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Brexit Secretary David Davis launches a first round of negotiations on Britain's withdrawal from the European Union on Monday when he meets the EU's Michel Barnier for four days of talks between their teams in Brussels.
A month after a first meeting where the two exchanged gifts inspired by a shared passion for hill-walking and spoke of the mountain of complexity they must climb, the Frenchman will press Davis to agree to Britain covering substantial British financial commitments and offer more details on other British proposals.
With little more than a year to settle divorce terms before Britain leaves, deal or no deal, on March 30, 2019, the 27 other EU national leaders want British Prime Minister Theresa May to rally her divided nation swiftly behind a clear, detailed plan that can minimize economic and social disruption across Europe as its second biggest economy cuts loose from the continent.
"We made a good start last month, and this week we’ll be getting into the real substance," Davis said in remarks prepared for delivery ahead of the meeting.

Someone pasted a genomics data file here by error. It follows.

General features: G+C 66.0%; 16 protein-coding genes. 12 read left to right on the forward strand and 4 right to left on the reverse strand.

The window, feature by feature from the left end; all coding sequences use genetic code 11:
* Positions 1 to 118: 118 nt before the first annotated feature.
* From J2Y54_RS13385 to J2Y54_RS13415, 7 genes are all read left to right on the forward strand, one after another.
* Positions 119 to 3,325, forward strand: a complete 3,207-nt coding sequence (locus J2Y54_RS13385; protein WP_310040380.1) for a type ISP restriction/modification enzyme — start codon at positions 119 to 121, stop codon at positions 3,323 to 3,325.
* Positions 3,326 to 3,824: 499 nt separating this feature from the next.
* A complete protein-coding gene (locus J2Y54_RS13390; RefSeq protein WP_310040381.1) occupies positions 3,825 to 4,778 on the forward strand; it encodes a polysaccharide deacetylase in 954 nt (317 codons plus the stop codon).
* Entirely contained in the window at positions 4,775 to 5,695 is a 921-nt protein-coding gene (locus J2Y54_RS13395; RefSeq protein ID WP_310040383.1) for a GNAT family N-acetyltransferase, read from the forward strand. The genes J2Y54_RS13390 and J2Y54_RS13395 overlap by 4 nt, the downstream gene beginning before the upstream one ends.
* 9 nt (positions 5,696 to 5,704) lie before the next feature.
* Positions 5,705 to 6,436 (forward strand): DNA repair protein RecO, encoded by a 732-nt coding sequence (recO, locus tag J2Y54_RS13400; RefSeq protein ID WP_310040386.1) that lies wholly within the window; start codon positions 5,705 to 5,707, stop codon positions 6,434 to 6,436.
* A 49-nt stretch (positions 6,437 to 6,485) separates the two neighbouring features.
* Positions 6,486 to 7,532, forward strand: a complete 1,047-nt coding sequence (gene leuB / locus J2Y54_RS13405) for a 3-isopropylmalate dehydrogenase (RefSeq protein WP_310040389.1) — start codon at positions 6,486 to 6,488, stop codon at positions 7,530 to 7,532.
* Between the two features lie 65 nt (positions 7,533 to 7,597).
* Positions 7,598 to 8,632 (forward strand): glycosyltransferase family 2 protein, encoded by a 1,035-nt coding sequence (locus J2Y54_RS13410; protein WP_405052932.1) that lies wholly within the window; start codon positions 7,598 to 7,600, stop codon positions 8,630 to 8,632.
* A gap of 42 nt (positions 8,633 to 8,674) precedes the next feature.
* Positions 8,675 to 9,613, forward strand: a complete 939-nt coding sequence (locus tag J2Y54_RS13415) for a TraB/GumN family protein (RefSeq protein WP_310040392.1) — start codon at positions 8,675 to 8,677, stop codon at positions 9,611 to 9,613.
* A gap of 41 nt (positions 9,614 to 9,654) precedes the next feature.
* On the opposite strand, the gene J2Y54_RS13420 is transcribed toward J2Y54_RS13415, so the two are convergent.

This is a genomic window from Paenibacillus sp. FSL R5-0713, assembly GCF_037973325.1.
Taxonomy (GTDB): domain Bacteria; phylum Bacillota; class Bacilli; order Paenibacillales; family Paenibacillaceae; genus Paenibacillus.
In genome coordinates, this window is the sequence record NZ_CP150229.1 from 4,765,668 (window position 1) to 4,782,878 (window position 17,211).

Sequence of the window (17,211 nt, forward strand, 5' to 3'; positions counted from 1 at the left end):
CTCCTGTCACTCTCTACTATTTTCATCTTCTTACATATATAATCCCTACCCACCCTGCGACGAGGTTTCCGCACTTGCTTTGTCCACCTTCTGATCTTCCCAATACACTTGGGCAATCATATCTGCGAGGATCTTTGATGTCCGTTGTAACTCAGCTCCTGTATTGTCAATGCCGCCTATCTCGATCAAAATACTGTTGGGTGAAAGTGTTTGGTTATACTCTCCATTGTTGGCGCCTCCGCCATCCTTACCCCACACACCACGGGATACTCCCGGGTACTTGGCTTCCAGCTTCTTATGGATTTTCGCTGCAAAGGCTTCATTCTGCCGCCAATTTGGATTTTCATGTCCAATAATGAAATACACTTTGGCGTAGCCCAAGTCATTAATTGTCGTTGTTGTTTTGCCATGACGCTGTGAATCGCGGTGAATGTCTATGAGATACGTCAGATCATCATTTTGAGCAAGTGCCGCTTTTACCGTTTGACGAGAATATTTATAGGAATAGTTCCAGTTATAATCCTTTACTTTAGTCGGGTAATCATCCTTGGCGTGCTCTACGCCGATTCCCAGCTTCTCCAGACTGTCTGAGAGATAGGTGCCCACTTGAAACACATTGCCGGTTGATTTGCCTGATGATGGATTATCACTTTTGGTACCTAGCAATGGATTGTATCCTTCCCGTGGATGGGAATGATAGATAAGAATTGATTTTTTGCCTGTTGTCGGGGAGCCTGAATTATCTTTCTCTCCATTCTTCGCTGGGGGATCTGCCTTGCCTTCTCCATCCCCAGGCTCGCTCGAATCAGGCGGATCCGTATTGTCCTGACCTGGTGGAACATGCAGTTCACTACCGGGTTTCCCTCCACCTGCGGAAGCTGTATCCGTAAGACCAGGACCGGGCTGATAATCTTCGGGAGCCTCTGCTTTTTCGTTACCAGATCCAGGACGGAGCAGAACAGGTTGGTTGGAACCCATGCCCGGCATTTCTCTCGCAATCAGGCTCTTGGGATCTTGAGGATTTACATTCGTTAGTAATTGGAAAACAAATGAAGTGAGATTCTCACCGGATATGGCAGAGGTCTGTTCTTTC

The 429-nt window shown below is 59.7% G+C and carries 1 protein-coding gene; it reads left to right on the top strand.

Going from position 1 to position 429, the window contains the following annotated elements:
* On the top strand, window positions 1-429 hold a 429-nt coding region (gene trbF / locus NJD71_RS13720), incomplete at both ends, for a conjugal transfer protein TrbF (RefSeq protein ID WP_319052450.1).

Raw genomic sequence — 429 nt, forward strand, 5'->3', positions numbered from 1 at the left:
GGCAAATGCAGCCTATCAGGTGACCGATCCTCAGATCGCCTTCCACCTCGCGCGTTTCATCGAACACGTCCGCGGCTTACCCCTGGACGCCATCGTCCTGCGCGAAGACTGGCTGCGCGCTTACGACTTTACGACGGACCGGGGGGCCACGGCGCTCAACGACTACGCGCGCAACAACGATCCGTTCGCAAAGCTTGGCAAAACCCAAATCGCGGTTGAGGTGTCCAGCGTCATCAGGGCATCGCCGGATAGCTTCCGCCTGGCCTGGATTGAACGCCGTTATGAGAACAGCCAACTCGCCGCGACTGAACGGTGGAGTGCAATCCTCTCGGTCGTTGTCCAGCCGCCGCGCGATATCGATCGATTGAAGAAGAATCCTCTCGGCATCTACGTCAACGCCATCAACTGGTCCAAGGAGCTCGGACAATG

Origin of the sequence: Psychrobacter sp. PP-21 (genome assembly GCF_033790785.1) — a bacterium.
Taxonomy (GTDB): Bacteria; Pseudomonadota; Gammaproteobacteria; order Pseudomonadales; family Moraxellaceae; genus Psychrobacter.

"Protecting the rights of all our citizens is the priority for me going into this round and I'm clear that it's something we must make real progress on."
Negotiators will break into groups discussing four key areas of priorities before a planned news conference on Thursday.
Barnier, who secured Davis' consent last month to the EU's broad structure for talks, wants to hold the Englishman publicly to whatever else has been agreed during the week, EU officials say.
Working groups will focus on three areas: citizens' rights; the EU demand that Britain pays some 60 billion euros (70 billion US dollars) to cover ongoing EU budget commitments; and other loose ends, such as what happens to British goods in EU shops on Brexit Day.
A fourth set of talks, run by Davis and Barnier's deputies Oliver Robbins and Sabine Weyand, will focus on curbing problems in Northern Ireland once a new EU land border separates the British province from EU member Ireland to the south. Some of that will have to wait for clarity on future trade relations.
One key early advance that EU officials hope for this week is for Britain to stop challenging the principle it will owe Brussels money – though how much will have to be argued over and cannot be calculated until Britain actually leaves.
Three more weeks of talks, interspersed with internal EU sessions to coordinate the views of the 27 other governments, are scheduled, from late August until early October.